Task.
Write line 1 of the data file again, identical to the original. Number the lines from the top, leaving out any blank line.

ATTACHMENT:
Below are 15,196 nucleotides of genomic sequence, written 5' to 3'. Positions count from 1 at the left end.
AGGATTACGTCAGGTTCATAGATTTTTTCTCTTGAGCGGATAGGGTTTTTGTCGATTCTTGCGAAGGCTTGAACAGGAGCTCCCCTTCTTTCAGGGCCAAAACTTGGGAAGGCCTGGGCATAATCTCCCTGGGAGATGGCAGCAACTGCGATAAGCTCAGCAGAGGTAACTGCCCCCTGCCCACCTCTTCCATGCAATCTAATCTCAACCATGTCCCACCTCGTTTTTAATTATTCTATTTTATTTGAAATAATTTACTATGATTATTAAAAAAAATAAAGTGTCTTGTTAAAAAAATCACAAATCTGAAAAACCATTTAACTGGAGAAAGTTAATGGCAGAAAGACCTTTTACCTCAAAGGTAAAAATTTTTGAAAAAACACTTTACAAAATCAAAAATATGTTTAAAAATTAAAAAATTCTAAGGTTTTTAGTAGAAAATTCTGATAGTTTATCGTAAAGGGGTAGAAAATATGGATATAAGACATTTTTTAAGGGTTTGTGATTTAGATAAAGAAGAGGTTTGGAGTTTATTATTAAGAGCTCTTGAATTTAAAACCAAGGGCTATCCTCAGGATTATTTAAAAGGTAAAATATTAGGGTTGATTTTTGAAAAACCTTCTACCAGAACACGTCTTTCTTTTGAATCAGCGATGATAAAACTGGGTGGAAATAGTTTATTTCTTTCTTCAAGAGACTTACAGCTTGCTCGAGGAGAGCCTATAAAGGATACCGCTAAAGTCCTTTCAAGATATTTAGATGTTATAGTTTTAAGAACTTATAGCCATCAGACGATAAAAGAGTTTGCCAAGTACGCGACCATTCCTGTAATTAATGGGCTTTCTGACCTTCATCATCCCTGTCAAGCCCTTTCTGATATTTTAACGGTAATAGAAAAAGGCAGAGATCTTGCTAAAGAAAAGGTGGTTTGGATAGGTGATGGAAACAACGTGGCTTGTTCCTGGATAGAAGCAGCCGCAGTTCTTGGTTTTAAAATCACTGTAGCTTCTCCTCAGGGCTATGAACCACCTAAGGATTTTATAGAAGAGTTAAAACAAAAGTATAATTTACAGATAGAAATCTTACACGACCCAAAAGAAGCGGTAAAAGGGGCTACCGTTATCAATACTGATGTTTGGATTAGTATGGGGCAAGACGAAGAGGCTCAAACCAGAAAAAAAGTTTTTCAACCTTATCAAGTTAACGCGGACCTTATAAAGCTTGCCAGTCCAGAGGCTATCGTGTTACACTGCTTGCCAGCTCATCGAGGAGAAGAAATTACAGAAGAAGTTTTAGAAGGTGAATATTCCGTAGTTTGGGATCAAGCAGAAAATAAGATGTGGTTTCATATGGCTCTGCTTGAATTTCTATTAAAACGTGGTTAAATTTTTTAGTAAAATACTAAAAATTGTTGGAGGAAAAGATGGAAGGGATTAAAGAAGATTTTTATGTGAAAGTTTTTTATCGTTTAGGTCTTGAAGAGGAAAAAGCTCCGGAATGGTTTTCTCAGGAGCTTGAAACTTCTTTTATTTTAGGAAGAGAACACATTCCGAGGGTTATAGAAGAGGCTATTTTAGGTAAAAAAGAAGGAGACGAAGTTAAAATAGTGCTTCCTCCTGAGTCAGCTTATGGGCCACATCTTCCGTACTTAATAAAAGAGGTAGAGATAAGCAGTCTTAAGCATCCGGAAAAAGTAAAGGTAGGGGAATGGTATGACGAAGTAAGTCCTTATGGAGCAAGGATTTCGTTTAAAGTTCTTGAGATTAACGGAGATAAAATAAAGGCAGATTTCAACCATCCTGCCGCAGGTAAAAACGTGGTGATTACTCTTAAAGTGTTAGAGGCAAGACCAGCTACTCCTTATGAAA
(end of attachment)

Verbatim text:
Below are 15,196 nucleotides of genomic sequence, written 5' to 3'. Positions count from 1 at the left end.